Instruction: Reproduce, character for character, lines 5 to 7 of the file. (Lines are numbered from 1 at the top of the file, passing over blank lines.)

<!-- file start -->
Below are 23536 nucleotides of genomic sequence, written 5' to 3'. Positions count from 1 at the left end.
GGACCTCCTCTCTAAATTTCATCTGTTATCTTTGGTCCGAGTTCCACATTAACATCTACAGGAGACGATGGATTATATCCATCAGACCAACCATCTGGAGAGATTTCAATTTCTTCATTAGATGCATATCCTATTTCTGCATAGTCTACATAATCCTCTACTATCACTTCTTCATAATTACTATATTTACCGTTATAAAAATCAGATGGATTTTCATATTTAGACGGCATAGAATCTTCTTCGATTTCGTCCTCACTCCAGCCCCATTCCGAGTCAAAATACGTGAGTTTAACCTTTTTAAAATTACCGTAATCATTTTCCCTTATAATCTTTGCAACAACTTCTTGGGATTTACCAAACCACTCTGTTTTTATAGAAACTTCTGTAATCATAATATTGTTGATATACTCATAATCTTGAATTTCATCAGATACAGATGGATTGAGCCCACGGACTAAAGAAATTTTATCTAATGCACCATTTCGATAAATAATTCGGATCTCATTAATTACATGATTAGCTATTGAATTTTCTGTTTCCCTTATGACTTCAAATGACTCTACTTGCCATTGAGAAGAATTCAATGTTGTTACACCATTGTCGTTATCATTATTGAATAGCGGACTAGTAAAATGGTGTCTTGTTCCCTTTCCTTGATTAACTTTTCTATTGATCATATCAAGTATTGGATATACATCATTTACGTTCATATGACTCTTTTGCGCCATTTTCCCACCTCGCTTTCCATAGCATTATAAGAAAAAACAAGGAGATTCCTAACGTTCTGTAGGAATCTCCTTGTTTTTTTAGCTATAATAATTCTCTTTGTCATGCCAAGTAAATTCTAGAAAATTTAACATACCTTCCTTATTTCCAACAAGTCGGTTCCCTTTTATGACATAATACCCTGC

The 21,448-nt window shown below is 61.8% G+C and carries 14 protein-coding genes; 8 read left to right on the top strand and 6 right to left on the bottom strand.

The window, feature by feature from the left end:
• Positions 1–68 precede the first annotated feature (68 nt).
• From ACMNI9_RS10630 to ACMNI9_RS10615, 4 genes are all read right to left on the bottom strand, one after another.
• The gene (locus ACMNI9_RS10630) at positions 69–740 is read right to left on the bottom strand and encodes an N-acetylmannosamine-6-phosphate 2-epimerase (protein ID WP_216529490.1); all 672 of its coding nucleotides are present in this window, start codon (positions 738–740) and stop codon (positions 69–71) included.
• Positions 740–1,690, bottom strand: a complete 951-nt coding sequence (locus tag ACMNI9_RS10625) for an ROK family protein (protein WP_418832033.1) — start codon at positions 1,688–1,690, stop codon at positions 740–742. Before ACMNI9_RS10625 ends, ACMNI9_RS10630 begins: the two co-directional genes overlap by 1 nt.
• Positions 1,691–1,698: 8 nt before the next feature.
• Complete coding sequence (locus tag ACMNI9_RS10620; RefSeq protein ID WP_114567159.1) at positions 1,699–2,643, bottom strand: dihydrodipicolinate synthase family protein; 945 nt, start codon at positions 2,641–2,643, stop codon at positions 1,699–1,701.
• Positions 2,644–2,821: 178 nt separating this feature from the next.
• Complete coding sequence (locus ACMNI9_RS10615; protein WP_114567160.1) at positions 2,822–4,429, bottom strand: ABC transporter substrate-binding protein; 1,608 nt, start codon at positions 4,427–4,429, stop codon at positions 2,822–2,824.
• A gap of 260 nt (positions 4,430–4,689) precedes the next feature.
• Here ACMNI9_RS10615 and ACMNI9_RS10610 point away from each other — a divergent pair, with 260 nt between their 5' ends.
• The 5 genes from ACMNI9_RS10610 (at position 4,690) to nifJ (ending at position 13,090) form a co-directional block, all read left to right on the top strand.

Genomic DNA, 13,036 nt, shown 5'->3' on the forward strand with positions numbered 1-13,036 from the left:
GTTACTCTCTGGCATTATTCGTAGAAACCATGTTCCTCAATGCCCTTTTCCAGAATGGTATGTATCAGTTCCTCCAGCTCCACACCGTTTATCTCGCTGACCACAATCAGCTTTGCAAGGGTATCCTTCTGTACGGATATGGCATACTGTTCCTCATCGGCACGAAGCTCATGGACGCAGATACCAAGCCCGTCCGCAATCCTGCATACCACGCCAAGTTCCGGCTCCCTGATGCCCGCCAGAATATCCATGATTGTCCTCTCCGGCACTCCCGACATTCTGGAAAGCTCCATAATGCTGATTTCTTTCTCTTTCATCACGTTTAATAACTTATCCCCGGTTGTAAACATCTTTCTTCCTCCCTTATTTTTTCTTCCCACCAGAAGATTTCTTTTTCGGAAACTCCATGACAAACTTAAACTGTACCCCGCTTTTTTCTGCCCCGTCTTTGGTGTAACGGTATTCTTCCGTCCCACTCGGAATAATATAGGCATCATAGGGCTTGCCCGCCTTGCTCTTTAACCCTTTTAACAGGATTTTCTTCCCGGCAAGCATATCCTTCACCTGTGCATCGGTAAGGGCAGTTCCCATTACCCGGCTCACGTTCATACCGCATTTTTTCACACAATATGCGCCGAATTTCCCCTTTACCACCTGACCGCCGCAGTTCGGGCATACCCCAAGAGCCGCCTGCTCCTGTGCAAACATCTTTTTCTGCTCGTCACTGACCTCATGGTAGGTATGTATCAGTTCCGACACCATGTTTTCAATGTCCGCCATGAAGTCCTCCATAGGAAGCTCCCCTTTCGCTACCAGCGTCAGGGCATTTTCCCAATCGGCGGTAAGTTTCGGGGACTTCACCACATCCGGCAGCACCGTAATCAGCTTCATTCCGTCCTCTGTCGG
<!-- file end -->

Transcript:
• Positions 1–68 precede the first annotated feature (68 nt).
• From ACMNI9_RS10630 to ACMNI9_RS10615, 4 genes are all read right to left on the bottom strand, one after another.
• The gene (locus ACMNI9_RS10630) at positions 69–740 is read right to left on the bottom strand and encodes an N-acetylmannosamine-6-phosphate 2-epimerase (protein ID WP_216529490.1); all 672 of its coding nucleotides are present in this window, start codon (positions 738–740) and stop codon (positions 69–71) included.